What happened to $500 million?

By By Jim Beam / American Press

A $500 million health care trust fund for state workers, retirees and

their families is almost depleted. It’s another questionable

outcome for one of Gov. Bobby Jindal’s decisions to transfer

government operations over to private companies.

Legislative Auditor Daryl Purpera and the Legislative Fiscal Office agree that if changes aren’t made the reserve account

could be down to $55 million by the end of the year and be gone by April of 2015. Purpera said depletion of the trust fund

has been caused by a nearly 9 percent reduction in premiums over two years and rising costs of medical care.

The 250,000 people who receive health care coverage through the state Office of Group Benefits paid the premiums that helped

build up the trust fund. Now that it is almost empty, they will be asked to replenish some of the funds. They will do it by

paying 5 percent higher premiums effective July 1, using less-costly generic drugs, getting pre-authorization for certain

medical services and accepting standardized benefit limits.

How did the OGB situation get to this low point? We have to go back to June of 2011 to understand how it happened. That is

when the Jindal administration started talking about privatizing the health care agency.

The biggest worry workers and retirees had back then was what might happen to their $500 million trust fund. It didn’t help

that a report detailing the privatization plans was kept secret at the start.

Some of the OGB insurance plans were already being run by private companies in 2011. Jindal’s proposal was going to affect

about 62,000 more employees, retirees and their dependents. The governor’s goal was to cut the 300-employee workforce at OGB

and generate $10 million in annual savings for the state.

In 2011, Purpera reviewed the issues that he said should be

considered by lawmakers before any decision to change OGB’s status

was made. He said the privatization could cause higher insurance

premiums because a private company would have marketing costs,

premium taxes, profit margins and reinsurance costs that OGB didn’t

have.

Purpera’s report said the state and the Legislature could also lose control over costs, benefits and insurance plan changes.

The issue of privatizing OGB continued to make news throughout 2011 and during the first half of 2012. The target date for

putting a plan into action was Jan. 1, 2013.

The state raised premiums twice in 2011, even though the board of OGB

said it wasn’t necessary because of the $500 million

trust fund. Critics of the price hikes said the administration was

trying to improve the bottom line of OGB to make privatization

look more attractive.

After raising premiums twice in 2011, the administration surprisingly cut them by 7 percent on July 1, 2012. The reduction

was going to continue until the end of 2013. It was announced that state employees and retirees would be paying $10 million

less in premiums in the last six months of 2012 and $19.5 million less during 2013. The premium reduction may have been an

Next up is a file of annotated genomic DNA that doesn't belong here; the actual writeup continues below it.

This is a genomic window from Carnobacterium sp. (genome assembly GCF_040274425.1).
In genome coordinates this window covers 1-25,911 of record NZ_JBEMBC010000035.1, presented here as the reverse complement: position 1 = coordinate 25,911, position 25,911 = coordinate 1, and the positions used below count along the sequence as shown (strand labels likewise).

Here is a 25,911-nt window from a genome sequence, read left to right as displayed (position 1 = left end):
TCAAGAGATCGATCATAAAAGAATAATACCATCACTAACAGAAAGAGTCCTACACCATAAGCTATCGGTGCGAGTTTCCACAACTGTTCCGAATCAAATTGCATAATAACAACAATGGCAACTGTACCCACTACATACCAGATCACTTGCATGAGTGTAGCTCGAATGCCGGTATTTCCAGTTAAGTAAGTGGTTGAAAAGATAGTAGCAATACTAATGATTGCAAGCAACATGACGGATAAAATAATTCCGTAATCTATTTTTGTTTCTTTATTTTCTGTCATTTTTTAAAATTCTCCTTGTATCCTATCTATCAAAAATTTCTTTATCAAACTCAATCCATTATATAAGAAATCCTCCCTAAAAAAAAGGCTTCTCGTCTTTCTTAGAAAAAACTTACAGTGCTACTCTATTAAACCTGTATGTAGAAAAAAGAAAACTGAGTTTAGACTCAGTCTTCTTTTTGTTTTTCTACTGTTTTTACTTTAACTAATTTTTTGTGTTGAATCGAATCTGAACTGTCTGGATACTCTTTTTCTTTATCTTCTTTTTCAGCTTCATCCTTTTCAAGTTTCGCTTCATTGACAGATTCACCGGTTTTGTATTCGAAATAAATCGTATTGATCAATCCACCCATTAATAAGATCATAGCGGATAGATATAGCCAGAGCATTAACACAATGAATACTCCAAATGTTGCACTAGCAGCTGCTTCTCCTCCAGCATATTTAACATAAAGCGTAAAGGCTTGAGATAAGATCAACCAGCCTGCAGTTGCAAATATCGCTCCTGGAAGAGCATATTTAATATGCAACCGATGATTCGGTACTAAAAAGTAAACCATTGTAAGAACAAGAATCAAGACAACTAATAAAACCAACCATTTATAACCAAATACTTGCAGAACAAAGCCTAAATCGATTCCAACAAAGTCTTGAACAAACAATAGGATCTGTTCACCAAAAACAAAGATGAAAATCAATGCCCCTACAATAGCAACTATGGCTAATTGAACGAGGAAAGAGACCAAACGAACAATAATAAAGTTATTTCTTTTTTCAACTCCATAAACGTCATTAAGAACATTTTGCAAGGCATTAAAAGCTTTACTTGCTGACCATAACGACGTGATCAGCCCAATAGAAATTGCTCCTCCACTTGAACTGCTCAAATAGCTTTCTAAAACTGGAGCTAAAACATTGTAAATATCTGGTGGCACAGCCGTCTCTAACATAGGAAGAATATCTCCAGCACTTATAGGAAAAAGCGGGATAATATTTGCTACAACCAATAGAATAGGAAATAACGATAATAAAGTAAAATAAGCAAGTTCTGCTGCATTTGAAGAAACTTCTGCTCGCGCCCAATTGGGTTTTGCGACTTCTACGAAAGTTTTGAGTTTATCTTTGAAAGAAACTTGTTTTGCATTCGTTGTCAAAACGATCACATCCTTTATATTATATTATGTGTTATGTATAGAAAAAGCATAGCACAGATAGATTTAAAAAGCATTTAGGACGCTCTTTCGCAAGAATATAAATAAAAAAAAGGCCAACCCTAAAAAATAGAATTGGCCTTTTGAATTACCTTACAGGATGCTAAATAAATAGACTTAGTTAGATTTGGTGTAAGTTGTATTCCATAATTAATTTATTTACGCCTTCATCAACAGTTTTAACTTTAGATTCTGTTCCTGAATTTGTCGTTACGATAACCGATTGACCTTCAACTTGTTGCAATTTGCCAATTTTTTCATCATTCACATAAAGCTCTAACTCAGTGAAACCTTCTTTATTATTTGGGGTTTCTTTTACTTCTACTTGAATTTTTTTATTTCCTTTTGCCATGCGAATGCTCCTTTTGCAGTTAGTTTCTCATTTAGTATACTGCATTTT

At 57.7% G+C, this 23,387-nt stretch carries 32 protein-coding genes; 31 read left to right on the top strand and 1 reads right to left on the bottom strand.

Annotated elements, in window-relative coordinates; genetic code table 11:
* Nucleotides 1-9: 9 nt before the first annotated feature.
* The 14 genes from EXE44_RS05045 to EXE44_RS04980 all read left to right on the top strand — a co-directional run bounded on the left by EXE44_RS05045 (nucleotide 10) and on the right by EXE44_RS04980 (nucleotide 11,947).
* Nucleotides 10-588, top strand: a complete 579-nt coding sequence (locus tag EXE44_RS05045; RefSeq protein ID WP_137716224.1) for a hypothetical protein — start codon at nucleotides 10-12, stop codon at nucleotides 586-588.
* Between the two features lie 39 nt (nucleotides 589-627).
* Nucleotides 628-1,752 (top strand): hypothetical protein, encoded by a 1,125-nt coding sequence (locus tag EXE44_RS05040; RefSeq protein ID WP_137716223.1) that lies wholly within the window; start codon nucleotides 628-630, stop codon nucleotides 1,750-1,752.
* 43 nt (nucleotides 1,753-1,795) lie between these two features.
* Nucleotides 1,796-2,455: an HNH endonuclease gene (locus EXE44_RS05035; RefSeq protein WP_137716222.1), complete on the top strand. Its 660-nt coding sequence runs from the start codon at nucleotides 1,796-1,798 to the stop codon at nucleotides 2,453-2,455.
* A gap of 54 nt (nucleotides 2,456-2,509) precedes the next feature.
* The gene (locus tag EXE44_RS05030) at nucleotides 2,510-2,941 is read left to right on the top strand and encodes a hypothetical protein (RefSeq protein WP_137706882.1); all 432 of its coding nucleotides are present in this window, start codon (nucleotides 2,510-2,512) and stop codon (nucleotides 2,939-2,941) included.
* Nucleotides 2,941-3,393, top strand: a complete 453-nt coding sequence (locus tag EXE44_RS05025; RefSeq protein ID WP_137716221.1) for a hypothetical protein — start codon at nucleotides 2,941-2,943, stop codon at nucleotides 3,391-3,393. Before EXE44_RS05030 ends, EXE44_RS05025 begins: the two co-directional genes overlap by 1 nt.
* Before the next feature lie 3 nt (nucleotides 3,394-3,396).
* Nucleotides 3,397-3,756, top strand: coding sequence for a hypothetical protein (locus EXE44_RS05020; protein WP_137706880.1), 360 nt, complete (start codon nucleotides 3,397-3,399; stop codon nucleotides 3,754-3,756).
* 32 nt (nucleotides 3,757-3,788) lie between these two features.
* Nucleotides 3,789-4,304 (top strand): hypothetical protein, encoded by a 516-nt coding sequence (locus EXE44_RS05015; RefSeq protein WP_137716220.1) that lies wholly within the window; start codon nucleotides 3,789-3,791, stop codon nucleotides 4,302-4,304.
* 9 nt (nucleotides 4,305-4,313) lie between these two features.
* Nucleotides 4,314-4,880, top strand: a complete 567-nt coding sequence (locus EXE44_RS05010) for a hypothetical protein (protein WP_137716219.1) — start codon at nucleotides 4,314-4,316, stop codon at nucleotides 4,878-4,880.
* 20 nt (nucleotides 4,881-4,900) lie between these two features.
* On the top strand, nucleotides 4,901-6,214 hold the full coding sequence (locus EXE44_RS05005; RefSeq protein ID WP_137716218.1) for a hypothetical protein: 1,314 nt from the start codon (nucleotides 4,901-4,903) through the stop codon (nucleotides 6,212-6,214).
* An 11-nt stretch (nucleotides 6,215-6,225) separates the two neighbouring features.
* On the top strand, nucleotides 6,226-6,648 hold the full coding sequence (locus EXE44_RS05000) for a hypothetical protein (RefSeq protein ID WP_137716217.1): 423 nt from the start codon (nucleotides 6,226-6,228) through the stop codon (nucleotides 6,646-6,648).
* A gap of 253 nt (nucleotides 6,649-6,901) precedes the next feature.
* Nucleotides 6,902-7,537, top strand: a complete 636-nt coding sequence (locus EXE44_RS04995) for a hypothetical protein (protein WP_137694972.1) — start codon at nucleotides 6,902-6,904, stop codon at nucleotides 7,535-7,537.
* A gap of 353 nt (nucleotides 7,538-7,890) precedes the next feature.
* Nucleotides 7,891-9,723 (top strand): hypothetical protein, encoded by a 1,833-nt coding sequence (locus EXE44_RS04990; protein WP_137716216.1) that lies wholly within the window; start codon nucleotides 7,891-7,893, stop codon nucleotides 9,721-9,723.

effort to make the privatization effort more acceptable to the people covered by OGB.

The Jindal administration announced in July of 2012 that Blue Cross and Blue Shield of Louisiana was chosen to run OGB. The

company was going to receive $37.8 million a year to serve as administrator.

Some legislators were still skeptical of the decision, and two of their committees were going to have to approve the deal.

Lawmakers who had reservations said the office was running smoothly and claims were being handled efficiently. State workers

and retirees were also satisfied with the service they had been receiving.

Approval by the Senate Finance Committee and the House Appropriations Committee was delayed for a week. The Associated Press

said Kristy Nichols, the governor’s commissioner of administration and chief budget adviser, shelved a vote on the contract

when it became clear she was short of the votes needed. A day later, Reps. Cameron Henry and Joe Harrison, two Republican

opponents of the contract, were removed from the Appropriations Committee.

The two lawmakers who replaced them voted for the contract that their

committee approved 16-10. The Senate Finance Committee

voted 10-3 to back the idea. The AP said the governor hadn’t planned

on seeking budget committee approval, but the state attorney

general’s office said the contract required it.

So the deal was done, and nearly a year and a half later questions have arisen about the financial situation at OGB.

Each time the privatization of OGB was discussed, those served by the agency worried their health benefits would be cut, their

premiums increased and their $500 million trust fund raided. As they feared, it’s happening.

Not to worry, says Nichols. It has become a standard reply anytime a Jindal program of any kind comes under fire.

Nichols said some of the trust funds will be restored with higher premiums and savings made through changes in medical services.

Susan West, OGB’s chief executive officer, like Nichols, said everything is going to be OK. But will it be?

You can’t help but think of that Bobby McFerrin song whenever a situation looks grim and someone in the Jindal administration

tells you to look on the bright side. The song is, “Don’t Worry, Be Happy.”

Jim Beam, the retired editor of the American Press, has covered people and politics for more than five decades. Contact him

at 494-4025 or jbeam@americanpress.com.